On July 15, 2005, one minute before midnight, millions of people around the world were lined up at their local bookstores to purchase Harry Potter and the Half-Blood Prince. Why did the penultimate book in Rowling’s best-selling series soar to the top of the best-seller lists before it even hit the shelves?
One possible reason is that J. K. Rowling is a consummate storyteller. From Harry Potter and the Philosopher’s Stone (1997; published in the United States as Harry Potter and the Sorcerer’s Stone, 1998), the first book in the series, to the newest volume, her spellbinding plots are compelling, suspenseful, and multilayered. Although each book follows a similar story lineHarry and his friends fight the powers of evil personified in Lord Voldemort, a renegade wizardRowling makes each tale fresh by adding new and often quirky characters, unexpected plot twists, and cliffhanger endings. She also explores philosophical issues such as good and evil and right and wrong, although rarely are these categories sharply drawn. Ambiguity is more often the rule in Rowling’s work than the exception.
Another reason Rowling’s Harry Potter novels keep fans reading is that the enchanting world she creates is imaginative and original, even though she borrows freely from classical literature, mythology, and folklore. While her work sometimes echoes masters of fantasy such as C. S. Lewis and J. R. R. Tolkien, as well as Roman and Greek myth, she puts her own unique spin on these influences. In Rowling’s wizarding world not only do witches and wizards fly on broomsticks, they also use them to play a dangerous, fast-paced game called Quidditch. Photographs and pictures of people on walls and in newspapers wave and talk. Centaurs teach divination classes. Bestial werewolves are not all bad, and subservient house-elves are not all good.
Finally, she creates a host of engaging characters that readers loveand love to hate. Harry and Albus Dumbledore, Ron Weasley and Hermione Granger, Tom Riddle and Severus Snape, Ginny Weasley and Sirius Black, Peeves and Headless Nick, Dobby and Kreacher, Luna Lovegood and Neville Longbottom, Rubeus Hagrid and Grawp, Dolores Umbridge and Cornelius Fudge, and many other intriguing individuals with oddly appropriate names people the pages of Rowling’s novels. Although she bestows magical powers on her characters, they have the same flaws and foibles that mugglesor nonwizardspossess, making them attractive and accessible to readers.
Many of the above-named characters appear in Harry Potter and the Half-Blood Prince. The sixth book of the series opens in the office of an unnamed prime minister of England, who is awaiting a telephone call from the equally anonymous president of a “far off country”“a wretched man” in the prime minister’s view. While he waits, he ruminates on a series of catastrophic events which have been plaguing his countrya freak hurricane, a bridge collapse, and two high-profile murders. Suddenly Cornelius Fudge, the inept minister of magic who favors lime-green bowler hats, arrives in the prime minister’s office via the flames in the fireplace. Fudge informs the prime minister that what seem to be random disasters are actually carefully planned attacks on the muggle domain by dementors, sinister specters. The scene in the prime minister’s office is both ominous and humorous as Rowling sets the stage for the tragic conflict to come and has a bit of fun at the expense of politicians who are more concerned about their public images than governing their countries.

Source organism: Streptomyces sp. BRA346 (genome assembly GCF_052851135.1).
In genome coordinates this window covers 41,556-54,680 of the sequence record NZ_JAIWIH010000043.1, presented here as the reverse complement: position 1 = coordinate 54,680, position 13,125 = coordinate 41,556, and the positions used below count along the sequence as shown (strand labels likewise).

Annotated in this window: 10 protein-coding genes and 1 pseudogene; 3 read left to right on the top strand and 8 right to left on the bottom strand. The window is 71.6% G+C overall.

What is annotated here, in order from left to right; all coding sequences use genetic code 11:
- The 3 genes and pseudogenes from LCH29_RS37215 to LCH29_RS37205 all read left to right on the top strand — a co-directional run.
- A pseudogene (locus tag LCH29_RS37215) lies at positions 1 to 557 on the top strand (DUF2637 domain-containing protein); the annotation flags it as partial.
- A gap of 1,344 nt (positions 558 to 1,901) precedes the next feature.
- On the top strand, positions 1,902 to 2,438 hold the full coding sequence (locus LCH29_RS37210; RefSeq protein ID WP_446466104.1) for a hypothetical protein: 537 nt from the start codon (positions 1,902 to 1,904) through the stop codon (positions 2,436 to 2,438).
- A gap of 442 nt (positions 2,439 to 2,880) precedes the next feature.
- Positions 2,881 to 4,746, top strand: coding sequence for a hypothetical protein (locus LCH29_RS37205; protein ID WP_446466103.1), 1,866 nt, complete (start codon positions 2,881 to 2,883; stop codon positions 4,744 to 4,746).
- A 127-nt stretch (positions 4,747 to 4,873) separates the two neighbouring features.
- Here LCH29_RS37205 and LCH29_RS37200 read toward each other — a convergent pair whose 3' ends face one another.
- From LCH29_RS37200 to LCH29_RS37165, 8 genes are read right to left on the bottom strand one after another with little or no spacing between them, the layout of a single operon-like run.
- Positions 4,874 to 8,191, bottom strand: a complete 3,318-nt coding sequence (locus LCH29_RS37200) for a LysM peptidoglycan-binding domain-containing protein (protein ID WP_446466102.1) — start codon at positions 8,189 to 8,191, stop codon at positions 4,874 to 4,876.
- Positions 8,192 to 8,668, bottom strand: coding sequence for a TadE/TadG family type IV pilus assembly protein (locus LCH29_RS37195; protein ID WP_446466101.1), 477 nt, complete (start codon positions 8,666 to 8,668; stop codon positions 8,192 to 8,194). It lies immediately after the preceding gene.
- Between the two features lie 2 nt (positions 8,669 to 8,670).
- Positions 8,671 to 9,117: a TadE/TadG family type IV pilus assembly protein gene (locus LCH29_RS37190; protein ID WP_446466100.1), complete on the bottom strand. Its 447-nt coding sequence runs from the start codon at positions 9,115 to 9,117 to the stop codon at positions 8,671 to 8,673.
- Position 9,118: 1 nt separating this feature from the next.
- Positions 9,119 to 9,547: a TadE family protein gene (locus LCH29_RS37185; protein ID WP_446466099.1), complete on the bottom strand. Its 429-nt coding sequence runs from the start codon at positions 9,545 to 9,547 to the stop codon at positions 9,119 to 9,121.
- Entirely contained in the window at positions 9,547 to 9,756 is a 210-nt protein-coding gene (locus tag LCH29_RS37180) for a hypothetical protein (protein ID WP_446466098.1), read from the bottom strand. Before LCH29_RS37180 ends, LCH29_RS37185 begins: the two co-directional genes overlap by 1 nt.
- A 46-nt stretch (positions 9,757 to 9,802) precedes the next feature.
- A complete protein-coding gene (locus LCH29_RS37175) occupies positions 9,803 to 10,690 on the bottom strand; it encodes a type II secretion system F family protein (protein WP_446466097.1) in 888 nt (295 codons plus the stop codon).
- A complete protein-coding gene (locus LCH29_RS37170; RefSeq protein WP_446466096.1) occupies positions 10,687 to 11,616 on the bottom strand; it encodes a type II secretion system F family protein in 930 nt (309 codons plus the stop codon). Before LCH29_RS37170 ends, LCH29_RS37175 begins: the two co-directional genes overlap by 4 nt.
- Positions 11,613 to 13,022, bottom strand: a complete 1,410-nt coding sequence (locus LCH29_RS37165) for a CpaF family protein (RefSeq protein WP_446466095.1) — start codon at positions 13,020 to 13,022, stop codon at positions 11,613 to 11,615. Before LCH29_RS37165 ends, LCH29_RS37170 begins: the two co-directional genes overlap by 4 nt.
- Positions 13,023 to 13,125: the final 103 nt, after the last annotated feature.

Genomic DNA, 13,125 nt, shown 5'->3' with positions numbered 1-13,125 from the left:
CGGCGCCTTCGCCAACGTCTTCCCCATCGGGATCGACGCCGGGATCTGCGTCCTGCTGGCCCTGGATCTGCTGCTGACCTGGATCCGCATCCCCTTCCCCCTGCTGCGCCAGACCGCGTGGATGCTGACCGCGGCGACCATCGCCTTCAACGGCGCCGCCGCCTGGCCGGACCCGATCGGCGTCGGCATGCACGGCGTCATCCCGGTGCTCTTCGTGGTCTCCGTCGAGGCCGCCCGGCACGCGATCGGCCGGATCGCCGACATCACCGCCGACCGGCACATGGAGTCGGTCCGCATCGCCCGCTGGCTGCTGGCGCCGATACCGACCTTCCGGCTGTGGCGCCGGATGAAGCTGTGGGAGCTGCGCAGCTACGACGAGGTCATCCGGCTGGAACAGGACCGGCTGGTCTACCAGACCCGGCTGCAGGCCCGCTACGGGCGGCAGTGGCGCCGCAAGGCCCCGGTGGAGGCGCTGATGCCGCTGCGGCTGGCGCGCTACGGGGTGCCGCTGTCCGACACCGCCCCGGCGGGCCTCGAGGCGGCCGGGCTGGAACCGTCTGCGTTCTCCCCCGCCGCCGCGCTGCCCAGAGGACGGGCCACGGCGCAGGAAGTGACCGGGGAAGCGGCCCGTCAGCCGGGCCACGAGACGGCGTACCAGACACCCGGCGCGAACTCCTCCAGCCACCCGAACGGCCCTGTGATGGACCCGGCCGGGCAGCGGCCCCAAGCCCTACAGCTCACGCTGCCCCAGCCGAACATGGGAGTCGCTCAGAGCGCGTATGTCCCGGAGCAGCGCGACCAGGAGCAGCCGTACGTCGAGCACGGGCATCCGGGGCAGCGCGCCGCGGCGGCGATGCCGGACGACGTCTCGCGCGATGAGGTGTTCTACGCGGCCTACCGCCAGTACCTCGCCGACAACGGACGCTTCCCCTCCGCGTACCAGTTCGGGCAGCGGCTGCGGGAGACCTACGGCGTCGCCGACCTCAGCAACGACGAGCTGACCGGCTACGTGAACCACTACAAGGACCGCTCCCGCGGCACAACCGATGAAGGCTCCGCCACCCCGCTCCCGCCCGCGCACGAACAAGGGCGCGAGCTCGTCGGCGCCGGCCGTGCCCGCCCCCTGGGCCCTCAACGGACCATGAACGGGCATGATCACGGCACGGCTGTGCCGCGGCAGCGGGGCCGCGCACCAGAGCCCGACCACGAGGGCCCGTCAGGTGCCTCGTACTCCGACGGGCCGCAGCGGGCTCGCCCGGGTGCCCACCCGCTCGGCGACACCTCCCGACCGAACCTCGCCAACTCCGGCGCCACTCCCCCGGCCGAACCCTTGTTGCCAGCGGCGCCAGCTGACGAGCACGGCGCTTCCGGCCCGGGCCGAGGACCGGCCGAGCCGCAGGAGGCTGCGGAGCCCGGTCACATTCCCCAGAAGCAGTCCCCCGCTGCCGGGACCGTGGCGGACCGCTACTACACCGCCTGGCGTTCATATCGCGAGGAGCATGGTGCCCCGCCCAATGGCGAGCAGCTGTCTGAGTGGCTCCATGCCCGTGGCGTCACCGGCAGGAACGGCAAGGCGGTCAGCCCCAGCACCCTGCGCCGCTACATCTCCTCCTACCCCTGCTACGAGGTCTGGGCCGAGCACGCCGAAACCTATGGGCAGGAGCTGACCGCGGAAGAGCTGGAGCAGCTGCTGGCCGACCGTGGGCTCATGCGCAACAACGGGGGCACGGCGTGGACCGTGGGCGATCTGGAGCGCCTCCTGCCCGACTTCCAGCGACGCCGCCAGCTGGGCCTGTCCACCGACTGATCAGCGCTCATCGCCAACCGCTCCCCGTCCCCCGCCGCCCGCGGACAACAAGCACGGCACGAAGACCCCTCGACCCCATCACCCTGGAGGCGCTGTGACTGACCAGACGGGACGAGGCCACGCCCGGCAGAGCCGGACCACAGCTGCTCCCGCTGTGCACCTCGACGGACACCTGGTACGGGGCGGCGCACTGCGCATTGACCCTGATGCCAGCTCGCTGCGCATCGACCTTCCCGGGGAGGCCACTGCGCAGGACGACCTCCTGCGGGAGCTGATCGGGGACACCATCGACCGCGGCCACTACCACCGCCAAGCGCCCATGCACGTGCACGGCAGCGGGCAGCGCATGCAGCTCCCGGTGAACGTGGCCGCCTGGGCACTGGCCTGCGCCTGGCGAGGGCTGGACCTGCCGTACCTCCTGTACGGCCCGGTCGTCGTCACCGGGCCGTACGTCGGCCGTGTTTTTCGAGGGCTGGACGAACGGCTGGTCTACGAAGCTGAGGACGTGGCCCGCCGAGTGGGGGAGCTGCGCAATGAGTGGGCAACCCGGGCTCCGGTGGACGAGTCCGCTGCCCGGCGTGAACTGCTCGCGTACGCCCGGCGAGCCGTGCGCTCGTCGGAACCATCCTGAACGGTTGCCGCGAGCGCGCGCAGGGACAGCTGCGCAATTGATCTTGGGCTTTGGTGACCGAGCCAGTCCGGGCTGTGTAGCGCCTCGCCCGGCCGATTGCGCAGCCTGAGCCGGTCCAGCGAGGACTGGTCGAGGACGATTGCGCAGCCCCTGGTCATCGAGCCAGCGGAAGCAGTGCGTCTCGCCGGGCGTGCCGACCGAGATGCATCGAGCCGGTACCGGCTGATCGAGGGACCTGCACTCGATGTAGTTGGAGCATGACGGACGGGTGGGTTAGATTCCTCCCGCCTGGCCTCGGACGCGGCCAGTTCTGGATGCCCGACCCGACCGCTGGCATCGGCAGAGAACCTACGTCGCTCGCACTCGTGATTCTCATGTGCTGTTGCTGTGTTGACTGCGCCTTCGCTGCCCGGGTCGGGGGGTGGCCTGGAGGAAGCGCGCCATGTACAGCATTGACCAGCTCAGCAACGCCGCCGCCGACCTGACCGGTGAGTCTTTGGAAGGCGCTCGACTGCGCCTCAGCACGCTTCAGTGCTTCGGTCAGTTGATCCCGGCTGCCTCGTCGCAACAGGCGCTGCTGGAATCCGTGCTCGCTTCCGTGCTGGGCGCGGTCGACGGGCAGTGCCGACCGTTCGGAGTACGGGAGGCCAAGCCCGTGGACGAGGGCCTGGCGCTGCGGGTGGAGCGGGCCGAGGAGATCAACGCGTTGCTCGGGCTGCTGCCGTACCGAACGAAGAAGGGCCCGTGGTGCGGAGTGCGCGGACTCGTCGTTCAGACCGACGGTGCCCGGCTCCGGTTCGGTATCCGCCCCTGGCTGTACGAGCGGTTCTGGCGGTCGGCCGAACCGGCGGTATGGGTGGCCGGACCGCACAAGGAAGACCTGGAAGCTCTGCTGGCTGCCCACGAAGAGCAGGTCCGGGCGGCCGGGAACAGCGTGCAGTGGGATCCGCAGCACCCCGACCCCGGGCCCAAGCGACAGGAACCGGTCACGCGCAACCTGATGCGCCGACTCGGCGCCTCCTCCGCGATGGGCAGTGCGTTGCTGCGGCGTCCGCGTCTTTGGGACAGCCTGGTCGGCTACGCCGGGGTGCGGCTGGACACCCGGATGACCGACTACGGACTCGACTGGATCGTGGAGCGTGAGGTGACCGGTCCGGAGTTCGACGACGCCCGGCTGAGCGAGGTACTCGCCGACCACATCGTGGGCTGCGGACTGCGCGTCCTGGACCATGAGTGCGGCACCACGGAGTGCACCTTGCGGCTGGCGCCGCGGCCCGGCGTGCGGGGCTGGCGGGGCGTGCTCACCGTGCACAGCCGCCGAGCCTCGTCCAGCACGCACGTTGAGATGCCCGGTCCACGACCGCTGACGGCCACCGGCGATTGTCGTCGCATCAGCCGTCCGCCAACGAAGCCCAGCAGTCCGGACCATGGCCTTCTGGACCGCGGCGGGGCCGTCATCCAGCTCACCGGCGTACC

Meanwhile, as the dementors wreak havoc and Voldemort’s followers, known as Death Eaters, plan their strategy to dominate both the muggle and the wizarding worlds, Harry and his best friends Ron and Hermione return to Hogwarts for their sixth year of study. The school is not the same place they left two months previously, when they went on summer vacation. Horace Slughorn, a name-dropping elitist, has been lured out of retirement to become the new Potions teacher, and slimy, snarling Severus Snape has finally secured his dream job as professor of Defense Against the Dark Arts.
Dumbledore, Hogwarts’s beloved headmaster, is often absent from the school on mysterious errands, one of which has resulted in his right hand being burned black. Because of Voldemort’s rise to power, security at the school has been tightened. Hogwarts’s ill-tempered caretaker, Argus Filch,...
(The entire section is 1834 words.)